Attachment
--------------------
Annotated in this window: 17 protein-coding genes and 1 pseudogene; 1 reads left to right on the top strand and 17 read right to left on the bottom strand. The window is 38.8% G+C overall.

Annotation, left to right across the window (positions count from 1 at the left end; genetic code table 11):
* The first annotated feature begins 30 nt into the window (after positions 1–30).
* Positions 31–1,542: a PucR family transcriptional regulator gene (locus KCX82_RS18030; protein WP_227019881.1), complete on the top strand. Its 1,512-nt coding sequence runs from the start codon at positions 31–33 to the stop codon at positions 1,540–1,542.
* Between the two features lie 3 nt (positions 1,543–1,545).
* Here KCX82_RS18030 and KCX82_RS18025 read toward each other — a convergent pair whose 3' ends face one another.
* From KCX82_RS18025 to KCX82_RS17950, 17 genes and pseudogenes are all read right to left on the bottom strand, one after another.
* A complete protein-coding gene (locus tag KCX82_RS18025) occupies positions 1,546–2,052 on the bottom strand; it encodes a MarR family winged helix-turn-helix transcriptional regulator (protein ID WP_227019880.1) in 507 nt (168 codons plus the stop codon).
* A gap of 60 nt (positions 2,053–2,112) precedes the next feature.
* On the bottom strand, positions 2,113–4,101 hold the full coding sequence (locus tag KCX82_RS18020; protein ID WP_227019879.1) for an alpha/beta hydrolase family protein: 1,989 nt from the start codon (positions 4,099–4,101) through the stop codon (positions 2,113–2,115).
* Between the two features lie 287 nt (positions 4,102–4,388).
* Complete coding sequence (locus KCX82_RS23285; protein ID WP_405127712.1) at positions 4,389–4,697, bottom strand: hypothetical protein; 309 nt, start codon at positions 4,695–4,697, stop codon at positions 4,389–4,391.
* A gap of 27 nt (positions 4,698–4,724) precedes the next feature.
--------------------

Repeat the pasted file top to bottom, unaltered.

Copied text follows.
Annotated in this window: 17 protein-coding genes and 1 pseudogene; 1 reads left to right on the top strand and 17 read right to left on the bottom strand. The window is 38.8% G+C overall.

Annotation, left to right across the window (positions count from 1 at the left end; genetic code table 11):
* The first annotated feature begins 30 nt into the window (after positions 1–30).
* Positions 31–1,542: a PucR family transcriptional regulator gene (locus KCX82_RS18030; protein WP_227019881.1), complete on the top strand. Its 1,512-nt coding sequence runs from the start codon at positions 31–33 to the stop codon at positions 1,540–1,542.
* Between the two features lie 3 nt (positions 1,543–1,545).
* Here KCX82_RS18030 and KCX82_RS18025 read toward each other — a convergent pair whose 3' ends face one another.
* From KCX82_RS18025 to KCX82_RS17950, 17 genes and pseudogenes are all read right to left on the bottom strand, one after another.
* A complete protein-coding gene (locus tag KCX82_RS18025) occupies positions 1,546–2,052 on the bottom strand; it encodes a MarR family winged helix-turn-helix transcriptional regulator (protein ID WP_227019880.1) in 507 nt (168 codons plus the stop codon).
* A gap of 60 nt (positions 2,053–2,112) precedes the next feature.
* On the bottom strand, positions 2,113–4,101 hold the full coding sequence (locus tag KCX82_RS18020; protein ID WP_227019879.1) for an alpha/beta hydrolase family protein: 1,989 nt from the start codon (positions 4,099–4,101) through the stop codon (positions 2,113–2,115).
* Between the two features lie 287 nt (positions 4,102–4,388).
* Complete coding sequence (locus KCX82_RS23285; protein ID WP_405127712.1) at positions 4,389–4,697, bottom strand: hypothetical protein; 309 nt, start codon at positions 4,695–4,697, stop codon at positions 4,389–4,391.
* A gap of 27 nt (positions 4,698–4,724) precedes the next feature.